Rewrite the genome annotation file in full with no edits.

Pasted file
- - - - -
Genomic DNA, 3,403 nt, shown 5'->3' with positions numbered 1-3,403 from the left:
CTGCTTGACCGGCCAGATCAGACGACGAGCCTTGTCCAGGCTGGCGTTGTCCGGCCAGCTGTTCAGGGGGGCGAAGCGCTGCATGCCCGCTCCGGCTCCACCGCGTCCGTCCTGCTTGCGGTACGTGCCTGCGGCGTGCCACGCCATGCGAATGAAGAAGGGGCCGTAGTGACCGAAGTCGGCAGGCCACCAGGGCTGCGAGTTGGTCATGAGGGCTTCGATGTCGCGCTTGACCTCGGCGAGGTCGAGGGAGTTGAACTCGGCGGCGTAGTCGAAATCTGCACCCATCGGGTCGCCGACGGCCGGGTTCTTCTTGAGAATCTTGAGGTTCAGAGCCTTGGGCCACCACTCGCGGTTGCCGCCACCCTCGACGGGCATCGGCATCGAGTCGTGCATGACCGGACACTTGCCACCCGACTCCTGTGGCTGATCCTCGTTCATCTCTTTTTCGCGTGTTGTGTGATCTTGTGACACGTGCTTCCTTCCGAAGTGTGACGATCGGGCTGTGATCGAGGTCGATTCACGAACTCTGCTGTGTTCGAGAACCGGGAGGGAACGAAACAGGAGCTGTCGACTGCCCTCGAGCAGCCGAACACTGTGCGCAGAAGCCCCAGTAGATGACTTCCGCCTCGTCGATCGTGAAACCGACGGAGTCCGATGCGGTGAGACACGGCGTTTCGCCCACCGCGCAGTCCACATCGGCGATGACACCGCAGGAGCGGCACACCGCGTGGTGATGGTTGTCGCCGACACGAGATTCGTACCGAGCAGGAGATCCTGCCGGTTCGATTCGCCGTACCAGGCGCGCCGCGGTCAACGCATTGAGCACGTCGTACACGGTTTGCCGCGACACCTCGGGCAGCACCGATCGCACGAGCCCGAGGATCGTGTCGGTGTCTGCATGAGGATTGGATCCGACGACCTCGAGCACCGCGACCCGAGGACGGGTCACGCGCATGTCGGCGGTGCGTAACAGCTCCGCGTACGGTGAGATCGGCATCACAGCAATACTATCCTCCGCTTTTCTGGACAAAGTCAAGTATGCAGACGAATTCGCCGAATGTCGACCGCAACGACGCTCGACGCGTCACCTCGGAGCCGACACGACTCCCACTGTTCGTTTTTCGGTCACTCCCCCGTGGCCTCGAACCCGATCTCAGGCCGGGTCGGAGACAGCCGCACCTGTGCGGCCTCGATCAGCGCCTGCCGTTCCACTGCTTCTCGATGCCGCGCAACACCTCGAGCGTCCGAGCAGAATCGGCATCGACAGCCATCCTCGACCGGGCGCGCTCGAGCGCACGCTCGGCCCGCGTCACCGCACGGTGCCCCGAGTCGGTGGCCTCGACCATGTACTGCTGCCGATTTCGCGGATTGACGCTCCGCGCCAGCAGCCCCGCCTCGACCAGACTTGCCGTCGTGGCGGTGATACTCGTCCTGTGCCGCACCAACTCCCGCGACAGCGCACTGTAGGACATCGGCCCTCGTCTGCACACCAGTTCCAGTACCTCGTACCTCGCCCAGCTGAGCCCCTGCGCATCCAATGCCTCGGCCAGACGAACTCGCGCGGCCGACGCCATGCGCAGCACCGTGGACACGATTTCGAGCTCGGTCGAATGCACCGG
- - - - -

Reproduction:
Genomic DNA, 3,403 nt, shown 5'->3' with positions numbered 1-3,403 from the left:
CTGCTTGACCGGCCAGATCAGACGACGAGCCTTGTCCAGGCTGGCGTTGTCCGGCCAGCTGTTCAGGGGGGCGAAGCGCTGCATGCCCGCTCCGGCTCCACCGCGTCCGTCCTGCTTGCGGTACGTGCCTGCGGCGTGCCACGCCATGCGAATGAAGAAGGGGCCGTAGTGACCGAAGTCGGCAGGCCACCAGGGCTGCGAGTTGGTCATGAGGGCTTCGATGTCGCGCTTGACCTCGGCGAGGTCGAGGGAGTTGAACTCGGCGGCGTAGTCGAAATCTGCACCCATCGGGTCGCCGACGGCCGGGTTCTTCTTGAGAATCTTGAGGTTCAGAGCCTTGGGCCACCACTCGCGGTTGCCGCCACCCTCGACGGGCATCGGCATCGAGTCGTGCATGACCGGACACTTGCCACCCGACTCCTGTGGCTGATCCTCGTTCATCTCTTTTTCGCGTGTTGTGTGATCTTGTGACACGTGCTTCCTTCCGAAGTGTGACGATCGGGCTGTGATCGAGGTCGATTCACGAACTCTGCTGTGTTCGAGAACCGGGAGGGAACGAAACAGGAGCTGTCGACTGCCCTCGAGCAGCCGAACACTGTGCGCAGAAGCCCCAGTAGATGACTTCCGCCTCGTCGATCGTGAAACCGACGGAGTCCGATGCGGTGAGACACGGCGTTTCGCCCACCGCGCAGTCCACATCGGCGATGACACCGCAGGAGCGGCACACCGCGTGGTGATGGTTGTCGCCGACACGAGATTCGTACCGAGCAGGAGATCCTGCCGGTTCGATTCGCCGTACCAGGCGCGCCGCGGTCAACGCATTGAGCACGTCGTACACGGTTTGCCGCGACACCTCGGGCAGCACCGATCGCACGAGCCCGAGGATCGTGTCGGTGTCTGCATGAGGATTGGATCCGACGACCTCGAGCACCGCGACCCGAGGACGGGTCACGCGCATGTCGGCGGTGCGTAACAGCTCCGCGTACGGTGAGATCGGCATCACAGCAATACTATCCTCCGCTTTTCTGGACAAAGTCAAGTATGCAGACGAATTCGCCGAATGTCGACCGCAACGACGCTCGACGCGTCACCTCGGAGCCGACACGACTCCCACTGTTCGTTTTTCGGTCACTCCCCCGTGGCCTCGAACCCGATCTCAGGCCGGGTCGGAGACAGCCGCACCTGTGCGGCCTCGATCAGCGCCTGCCGTTCCACTGCTTCTCGATGCCGCGCAACACCTCGAGCGTCCGAGCAGAATCGGCATCGACAGCCATCCTCGACCGGGCGCGCTCGAGCGCACGCTCGGCCCGCGTCACCGCACGGTGCCCCGAGTCGGTGGCCTCGACCATGTACTGCTGCCGATTTCGCGGATTGACGCTCCGCGCCAGCAGCCCCGCCTCGACCAGACTTGCCGTCGTGGCGGTGATACTCGTCCTGTGCCGCACCAACTCCCGCGACAGCGCACTGTAGGACATCGGCCCTCGTCTGCACACCAGTTCCAGTACCTCGTACCTCGCCCAGCTGAGCCCCTGCGCATCCAATGCCTCGGCCAGACGAACTCGCGCGGCCGACGCCATGCGCAGCACCGTGGACACGATTTCGAGCTCGGTCGAATGCACCGG